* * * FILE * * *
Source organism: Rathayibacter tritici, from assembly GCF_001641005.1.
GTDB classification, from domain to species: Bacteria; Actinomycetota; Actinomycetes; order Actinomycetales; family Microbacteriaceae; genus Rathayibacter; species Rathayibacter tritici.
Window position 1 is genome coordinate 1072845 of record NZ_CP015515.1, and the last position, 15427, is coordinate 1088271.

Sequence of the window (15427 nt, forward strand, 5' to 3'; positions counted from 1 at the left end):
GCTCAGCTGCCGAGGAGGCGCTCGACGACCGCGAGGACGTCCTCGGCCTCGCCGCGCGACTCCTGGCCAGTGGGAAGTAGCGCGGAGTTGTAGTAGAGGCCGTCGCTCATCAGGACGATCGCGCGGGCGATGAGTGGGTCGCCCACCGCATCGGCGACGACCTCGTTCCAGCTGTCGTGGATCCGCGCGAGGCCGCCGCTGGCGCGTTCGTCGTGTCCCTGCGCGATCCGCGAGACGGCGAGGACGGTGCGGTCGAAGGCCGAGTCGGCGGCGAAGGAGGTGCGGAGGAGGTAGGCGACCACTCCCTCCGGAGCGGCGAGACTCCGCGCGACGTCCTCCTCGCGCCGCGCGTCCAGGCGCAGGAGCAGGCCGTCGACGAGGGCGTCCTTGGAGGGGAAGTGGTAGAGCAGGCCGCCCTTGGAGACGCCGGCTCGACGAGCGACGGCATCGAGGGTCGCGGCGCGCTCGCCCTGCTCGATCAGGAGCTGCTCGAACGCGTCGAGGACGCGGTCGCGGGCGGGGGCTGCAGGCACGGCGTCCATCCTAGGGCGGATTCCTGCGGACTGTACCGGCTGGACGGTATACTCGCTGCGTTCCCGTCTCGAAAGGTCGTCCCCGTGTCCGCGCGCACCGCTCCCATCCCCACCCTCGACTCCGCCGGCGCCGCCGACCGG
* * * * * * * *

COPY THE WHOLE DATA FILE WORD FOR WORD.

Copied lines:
Source organism: Rathayibacter tritici, from assembly GCF_001641005.1.
GTDB classification, from domain to species: Bacteria; Actinomycetota; Actinomycetes; order Actinomycetales; family Microbacteriaceae; genus Rathayibacter; species Rathayibacter tritici.
Window position 1 is genome coordinate 1072845 of record NZ_CP015515.1, and the last position, 15427, is coordinate 1088271.

Sequence of the window (15427 nt, forward strand, 5' to 3'; positions counted from 1 at the left end):
GCTCAGCTGCCGAGGAGGCGCTCGACGACCGCGAGGACGTCCTCGGCCTCGCCGCGCGACTCCTGGCCAGTGGGAAGTAGCGCGGAGTTGTAGTAGAGGCCGTCGCTCATCAGGACGATCGCGCGGGCGATGAGTGGGTCGCCCACCGCATCGGCGACGACCTCGTTCCAGCTGTCGTGGATCCGCGCGAGGCCGCCGCTGGCGCGTTCGTCGTGTCCCTGCGCGATCCGCGAGACGGCGAGGACGGTGCGGTCGAAGGCCGAGTCGGCGGCGAAGGAGGTGCGGAGGAGGTAGGCGACCACTCCCTCCGGAGCGGCGAGACTCCGCGCGACGTCCTCCTCGCGCCGCGCGTCCAGGCGCAGGAGCAGGCCGTCGACGAGGGCGTCCTTGGAGGGGAAGTGGTAGAGCAGGCCGCCCTTGGAGACGCCGGCTCGACGAGCGACGGCATCGAGGGTCGCGGCGCGCTCGCCCTGCTCGATCAGGAGCTGCTCGAACGCGTCGAGGACGCGGTCGCGGGCGGGGGCTGCAGGCACGGCGTCCATCCTAGGGCGGATTCCTGCGGACTGTACCGGCTGGACGGTATACTCGCTGCGTTCCCGTCTCGAAAGGTCGTCCCCGTGTCCGCGCGCACCGCTCCCATCCCCACCCTCGACTCCGCCGGCGCCGCCGACCGG